How Artworks Interpret Ideas and Values of the World

Essay by bogannHigh School, 11th grade February 2007

download word file, 5 pages 4.4

Downloaded 56 times

Chalk and cheese. Apples and oranges. Cats and dogs. Einstein and Monroe. Interprets and challenges. These are all examples of terms that cannot be used to describe the other. Which is why the suggestion that artworks interpret the ideas and values of the world does not fairly credit the power of an artwork. Artists may interpret the values that were seen within their society, they do so through their work and consequently it is believed that the artwork simply speaks for the thoughts of the world. Yet art continues to be viewed as a controversial and provocative subject, which cannot merely be contained by the expression 'interprets'.

To challenge is to defy and argue against, this is a more suitable way of describing the purpose of an artwork. Further more, it is not the artwork in itself that pushes the boundaries of confinements, but the artists that seeks to confront and incite reaction in their audience and world.

Although it is necessary that artists understand the ideas and values of the world, it does not mean that they stop at a point, which agrees with the manner that issues are being dealt with. This leads to the input of opinion of the artist, which inevitably affects the resulting artwork they create.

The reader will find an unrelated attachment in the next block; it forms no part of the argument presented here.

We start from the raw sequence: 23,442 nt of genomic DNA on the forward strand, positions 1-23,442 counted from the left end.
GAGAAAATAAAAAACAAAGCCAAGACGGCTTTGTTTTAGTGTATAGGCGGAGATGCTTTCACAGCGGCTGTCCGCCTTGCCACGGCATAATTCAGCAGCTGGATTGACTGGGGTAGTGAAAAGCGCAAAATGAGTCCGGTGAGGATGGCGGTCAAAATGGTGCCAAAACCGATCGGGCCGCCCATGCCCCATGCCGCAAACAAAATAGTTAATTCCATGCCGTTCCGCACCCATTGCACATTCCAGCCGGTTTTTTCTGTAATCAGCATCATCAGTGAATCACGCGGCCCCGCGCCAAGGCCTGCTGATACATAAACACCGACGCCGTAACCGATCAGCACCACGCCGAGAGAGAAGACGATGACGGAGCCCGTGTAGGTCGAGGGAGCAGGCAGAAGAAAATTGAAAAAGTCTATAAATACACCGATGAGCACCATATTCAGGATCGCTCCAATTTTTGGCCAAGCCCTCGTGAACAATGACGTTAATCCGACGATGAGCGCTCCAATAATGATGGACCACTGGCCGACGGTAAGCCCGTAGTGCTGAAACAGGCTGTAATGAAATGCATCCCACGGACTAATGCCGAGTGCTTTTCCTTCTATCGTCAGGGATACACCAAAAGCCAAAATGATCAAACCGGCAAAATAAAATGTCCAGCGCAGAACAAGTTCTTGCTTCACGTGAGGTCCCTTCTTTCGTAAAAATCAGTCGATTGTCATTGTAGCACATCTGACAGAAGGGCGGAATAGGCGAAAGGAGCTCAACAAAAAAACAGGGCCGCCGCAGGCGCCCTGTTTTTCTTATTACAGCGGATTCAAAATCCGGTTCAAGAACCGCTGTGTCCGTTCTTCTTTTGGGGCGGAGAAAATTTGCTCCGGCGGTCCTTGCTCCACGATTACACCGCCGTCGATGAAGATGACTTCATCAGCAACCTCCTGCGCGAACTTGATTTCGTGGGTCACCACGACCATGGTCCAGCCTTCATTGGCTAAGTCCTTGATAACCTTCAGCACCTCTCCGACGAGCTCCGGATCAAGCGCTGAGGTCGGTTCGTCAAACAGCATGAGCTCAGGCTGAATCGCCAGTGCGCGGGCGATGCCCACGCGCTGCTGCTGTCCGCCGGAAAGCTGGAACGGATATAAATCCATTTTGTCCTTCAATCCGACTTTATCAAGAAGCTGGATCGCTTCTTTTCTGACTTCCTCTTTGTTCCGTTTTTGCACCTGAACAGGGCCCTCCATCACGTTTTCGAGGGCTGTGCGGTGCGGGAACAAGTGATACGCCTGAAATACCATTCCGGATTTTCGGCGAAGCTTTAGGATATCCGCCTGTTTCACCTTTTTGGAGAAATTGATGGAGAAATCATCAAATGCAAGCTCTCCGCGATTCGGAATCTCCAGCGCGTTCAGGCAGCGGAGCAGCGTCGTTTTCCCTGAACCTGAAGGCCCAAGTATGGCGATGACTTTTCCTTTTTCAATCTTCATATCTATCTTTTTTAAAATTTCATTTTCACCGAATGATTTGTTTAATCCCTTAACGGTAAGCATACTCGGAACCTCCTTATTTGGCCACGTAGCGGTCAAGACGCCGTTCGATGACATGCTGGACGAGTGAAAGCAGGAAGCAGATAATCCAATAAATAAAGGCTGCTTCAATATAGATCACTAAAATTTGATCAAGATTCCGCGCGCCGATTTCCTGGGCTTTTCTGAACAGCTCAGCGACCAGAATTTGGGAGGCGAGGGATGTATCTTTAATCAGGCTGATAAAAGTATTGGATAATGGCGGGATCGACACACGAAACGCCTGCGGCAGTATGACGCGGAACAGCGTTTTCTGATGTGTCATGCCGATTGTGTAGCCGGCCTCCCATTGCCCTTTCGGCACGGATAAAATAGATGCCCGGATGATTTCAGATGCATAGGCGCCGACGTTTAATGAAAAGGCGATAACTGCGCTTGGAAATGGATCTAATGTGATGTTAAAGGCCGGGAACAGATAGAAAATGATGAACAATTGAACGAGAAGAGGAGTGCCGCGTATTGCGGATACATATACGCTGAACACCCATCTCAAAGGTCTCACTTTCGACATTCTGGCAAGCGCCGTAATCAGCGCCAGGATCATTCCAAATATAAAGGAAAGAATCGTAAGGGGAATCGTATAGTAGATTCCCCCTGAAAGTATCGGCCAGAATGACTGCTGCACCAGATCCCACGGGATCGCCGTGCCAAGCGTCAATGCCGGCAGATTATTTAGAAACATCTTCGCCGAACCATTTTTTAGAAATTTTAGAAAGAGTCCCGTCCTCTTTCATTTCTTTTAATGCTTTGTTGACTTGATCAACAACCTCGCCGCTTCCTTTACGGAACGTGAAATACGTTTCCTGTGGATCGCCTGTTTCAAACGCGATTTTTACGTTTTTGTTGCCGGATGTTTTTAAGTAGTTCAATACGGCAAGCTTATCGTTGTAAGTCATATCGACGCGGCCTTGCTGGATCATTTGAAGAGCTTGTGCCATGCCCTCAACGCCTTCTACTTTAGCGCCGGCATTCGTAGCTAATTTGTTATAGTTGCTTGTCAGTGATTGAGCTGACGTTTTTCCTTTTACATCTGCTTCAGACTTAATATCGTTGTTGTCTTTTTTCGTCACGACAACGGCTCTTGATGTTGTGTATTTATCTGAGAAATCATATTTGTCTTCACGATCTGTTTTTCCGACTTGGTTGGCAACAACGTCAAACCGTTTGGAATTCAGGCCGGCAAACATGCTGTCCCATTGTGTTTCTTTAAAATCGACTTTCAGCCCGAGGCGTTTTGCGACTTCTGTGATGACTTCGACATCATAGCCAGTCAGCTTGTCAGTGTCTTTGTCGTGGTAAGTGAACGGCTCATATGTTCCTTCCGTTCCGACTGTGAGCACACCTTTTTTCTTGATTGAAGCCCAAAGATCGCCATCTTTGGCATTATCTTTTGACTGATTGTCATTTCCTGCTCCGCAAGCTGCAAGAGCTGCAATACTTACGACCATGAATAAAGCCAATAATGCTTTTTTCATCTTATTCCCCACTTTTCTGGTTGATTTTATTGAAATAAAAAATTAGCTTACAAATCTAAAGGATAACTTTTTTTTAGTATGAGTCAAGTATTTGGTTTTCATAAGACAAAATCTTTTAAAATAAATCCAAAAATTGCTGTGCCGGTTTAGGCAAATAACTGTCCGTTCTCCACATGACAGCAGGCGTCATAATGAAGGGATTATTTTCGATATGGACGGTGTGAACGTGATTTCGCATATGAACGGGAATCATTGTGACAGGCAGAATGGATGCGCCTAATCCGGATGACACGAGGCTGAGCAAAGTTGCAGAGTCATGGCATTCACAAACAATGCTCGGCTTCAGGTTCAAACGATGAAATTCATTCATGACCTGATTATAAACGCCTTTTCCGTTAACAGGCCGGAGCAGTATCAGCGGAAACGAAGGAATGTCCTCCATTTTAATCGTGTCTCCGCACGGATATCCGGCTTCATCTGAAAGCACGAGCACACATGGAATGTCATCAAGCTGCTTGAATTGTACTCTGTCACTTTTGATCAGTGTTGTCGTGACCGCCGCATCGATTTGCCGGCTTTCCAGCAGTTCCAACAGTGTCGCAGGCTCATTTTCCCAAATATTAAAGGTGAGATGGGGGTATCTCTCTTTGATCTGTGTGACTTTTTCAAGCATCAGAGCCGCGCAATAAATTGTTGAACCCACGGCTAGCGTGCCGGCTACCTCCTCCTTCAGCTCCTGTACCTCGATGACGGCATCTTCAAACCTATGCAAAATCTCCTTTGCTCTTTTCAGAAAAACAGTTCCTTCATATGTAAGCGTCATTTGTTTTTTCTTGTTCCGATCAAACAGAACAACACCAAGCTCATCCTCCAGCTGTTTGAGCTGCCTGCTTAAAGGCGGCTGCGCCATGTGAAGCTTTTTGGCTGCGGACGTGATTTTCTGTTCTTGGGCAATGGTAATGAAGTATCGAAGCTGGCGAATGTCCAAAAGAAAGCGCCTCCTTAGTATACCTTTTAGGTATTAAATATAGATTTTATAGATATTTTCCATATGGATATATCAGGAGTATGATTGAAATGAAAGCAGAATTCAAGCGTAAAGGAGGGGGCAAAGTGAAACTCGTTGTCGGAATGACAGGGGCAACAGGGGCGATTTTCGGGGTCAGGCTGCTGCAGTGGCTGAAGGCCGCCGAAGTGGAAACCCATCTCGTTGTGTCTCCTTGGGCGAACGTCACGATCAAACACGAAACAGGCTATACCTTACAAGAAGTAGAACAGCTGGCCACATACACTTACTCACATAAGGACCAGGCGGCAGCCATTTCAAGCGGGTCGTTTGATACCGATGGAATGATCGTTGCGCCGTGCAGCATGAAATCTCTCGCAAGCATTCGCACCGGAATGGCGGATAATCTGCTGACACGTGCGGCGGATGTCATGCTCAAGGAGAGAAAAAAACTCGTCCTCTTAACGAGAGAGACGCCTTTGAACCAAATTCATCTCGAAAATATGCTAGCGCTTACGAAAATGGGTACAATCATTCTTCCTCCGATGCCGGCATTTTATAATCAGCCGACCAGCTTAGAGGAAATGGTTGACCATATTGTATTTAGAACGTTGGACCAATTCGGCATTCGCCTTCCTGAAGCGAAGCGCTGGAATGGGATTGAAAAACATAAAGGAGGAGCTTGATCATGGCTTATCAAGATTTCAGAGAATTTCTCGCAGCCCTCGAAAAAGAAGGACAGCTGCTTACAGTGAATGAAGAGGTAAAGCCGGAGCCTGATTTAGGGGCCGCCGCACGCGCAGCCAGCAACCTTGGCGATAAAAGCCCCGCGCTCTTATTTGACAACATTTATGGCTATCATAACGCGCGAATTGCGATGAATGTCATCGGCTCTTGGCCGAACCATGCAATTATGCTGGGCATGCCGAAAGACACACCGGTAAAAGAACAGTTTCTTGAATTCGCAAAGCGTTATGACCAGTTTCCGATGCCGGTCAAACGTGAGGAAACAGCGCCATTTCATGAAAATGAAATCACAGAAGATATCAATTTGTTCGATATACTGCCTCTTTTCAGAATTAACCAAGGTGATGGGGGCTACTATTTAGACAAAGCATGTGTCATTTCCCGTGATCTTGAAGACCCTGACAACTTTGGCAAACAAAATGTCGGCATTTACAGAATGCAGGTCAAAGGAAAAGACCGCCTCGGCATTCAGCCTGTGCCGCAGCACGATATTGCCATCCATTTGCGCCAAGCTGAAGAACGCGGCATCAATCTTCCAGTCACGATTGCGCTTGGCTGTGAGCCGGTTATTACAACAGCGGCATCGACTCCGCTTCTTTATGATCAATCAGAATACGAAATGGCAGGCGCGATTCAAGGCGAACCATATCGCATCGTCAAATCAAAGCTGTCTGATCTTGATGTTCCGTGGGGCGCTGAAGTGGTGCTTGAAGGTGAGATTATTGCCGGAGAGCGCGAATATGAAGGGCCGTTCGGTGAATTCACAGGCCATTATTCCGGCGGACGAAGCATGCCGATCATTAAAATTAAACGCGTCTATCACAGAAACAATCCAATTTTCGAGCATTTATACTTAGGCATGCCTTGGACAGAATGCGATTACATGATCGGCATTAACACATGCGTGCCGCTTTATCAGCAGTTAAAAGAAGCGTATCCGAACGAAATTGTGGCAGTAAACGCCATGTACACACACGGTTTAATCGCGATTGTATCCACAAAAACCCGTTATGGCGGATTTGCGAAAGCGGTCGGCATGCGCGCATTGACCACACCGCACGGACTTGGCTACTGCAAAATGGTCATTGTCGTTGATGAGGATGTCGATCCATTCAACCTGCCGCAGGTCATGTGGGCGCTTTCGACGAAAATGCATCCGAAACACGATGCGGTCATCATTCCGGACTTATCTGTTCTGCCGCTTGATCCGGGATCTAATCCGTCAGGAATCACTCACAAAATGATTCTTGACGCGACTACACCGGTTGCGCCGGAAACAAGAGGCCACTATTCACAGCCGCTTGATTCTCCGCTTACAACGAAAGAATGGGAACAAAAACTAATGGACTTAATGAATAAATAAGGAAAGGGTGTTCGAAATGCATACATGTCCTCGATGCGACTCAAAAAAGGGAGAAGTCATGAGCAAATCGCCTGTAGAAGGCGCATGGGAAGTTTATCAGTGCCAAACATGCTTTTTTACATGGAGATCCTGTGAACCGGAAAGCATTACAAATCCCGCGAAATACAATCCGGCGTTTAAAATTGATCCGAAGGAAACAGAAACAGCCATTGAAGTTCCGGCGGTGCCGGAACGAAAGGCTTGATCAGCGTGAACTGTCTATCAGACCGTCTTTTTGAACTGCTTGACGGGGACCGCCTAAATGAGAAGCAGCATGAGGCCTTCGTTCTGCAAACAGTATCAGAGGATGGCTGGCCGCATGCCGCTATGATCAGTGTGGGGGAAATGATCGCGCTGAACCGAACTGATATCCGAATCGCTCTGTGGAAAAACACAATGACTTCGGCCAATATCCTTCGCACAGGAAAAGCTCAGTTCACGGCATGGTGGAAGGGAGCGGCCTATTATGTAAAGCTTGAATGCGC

Marcel Duchamp's, 'Fountain' and Rachel Whiteread's, 'House' are two artworks which were produced with strong background obtained by the artist's personal experiences and attitudes. However, 'Kritios Boy' is a sculpture that cannot be confidently credited to anyone and therefore, we cannot construe a connection between the piece and the artist but we can still draw from the values of ancient Greece to express the concerns this artwork raises and confronts.

Placing a urinal in the middle of an art exhibition infuriated many members of the art world and...